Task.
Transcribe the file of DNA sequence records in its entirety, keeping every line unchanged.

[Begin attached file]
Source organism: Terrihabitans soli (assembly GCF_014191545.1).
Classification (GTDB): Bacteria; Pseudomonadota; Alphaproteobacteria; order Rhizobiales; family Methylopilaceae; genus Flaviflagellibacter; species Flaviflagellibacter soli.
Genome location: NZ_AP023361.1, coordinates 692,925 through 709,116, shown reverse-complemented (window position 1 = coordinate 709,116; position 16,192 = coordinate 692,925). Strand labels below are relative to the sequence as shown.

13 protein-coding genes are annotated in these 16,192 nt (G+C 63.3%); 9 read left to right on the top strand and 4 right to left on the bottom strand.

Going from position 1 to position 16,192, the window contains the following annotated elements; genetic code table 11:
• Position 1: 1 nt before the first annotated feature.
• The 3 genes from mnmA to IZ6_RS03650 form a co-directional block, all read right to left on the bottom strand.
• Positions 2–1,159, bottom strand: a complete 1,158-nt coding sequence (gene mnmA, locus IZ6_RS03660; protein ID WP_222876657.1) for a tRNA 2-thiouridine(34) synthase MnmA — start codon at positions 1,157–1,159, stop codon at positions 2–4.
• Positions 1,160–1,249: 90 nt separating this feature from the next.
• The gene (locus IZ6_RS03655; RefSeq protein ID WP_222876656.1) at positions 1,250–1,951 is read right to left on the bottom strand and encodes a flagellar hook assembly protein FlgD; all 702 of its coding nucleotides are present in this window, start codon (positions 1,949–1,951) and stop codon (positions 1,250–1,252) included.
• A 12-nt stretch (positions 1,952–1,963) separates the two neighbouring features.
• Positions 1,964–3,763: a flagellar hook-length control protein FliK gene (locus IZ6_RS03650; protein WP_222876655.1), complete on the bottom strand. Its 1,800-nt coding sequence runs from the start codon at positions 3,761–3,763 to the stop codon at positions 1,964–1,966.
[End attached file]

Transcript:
Source organism: Terrihabitans soli (assembly GCF_014191545.1).
Classification (GTDB): Bacteria; Pseudomonadota; Alphaproteobacteria; order Rhizobiales; family Methylopilaceae; genus Flaviflagellibacter; species Flaviflagellibacter soli.
Genome location: NZ_AP023361.1, coordinates 692,925 through 709,116, shown reverse-complemented (window position 1 = coordinate 709,116; position 16,192 = coordinate 692,925). Strand labels below are relative to the sequence as shown.

13 protein-coding genes are annotated in these 16,192 nt (G+C 63.3%); 9 read left to right on the top strand and 4 right to left on the bottom strand.

Going from position 1 to position 16,192, the window contains the following annotated elements; genetic code table 11:
• Position 1: 1 nt before the first annotated feature.
• The 3 genes from mnmA to IZ6_RS03650 form a co-directional block, all read right to left on the bottom strand.
• Positions 2–1,159, bottom strand: a complete 1,158-nt coding sequence (gene mnmA, locus IZ6_RS03660; protein ID WP_222876657.1) for a tRNA 2-thiouridine(34) synthase MnmA — start codon at positions 1,157–1,159, stop codon at positions 2–4.
• Positions 1,160–1,249: 90 nt separating this feature from the next.
• The gene (locus IZ6_RS03655; RefSeq protein ID WP_222876656.1) at positions 1,250–1,951 is read right to left on the bottom strand and encodes a flagellar hook assembly protein FlgD; all 702 of its coding nucleotides are present in this window, start codon (positions 1,949–1,951) and stop codon (positions 1,250–1,252) included.
• A 12-nt stretch (positions 1,952–1,963) separates the two neighbouring features.
• Positions 1,964–3,763: a flagellar hook-length control protein FliK gene (locus IZ6_RS03650; protein WP_222876655.1), complete on the bottom strand. Its 1,800-nt coding sequence runs from the start codon at positions 3,761–3,763 to the stop codon at positions 1,964–1,966.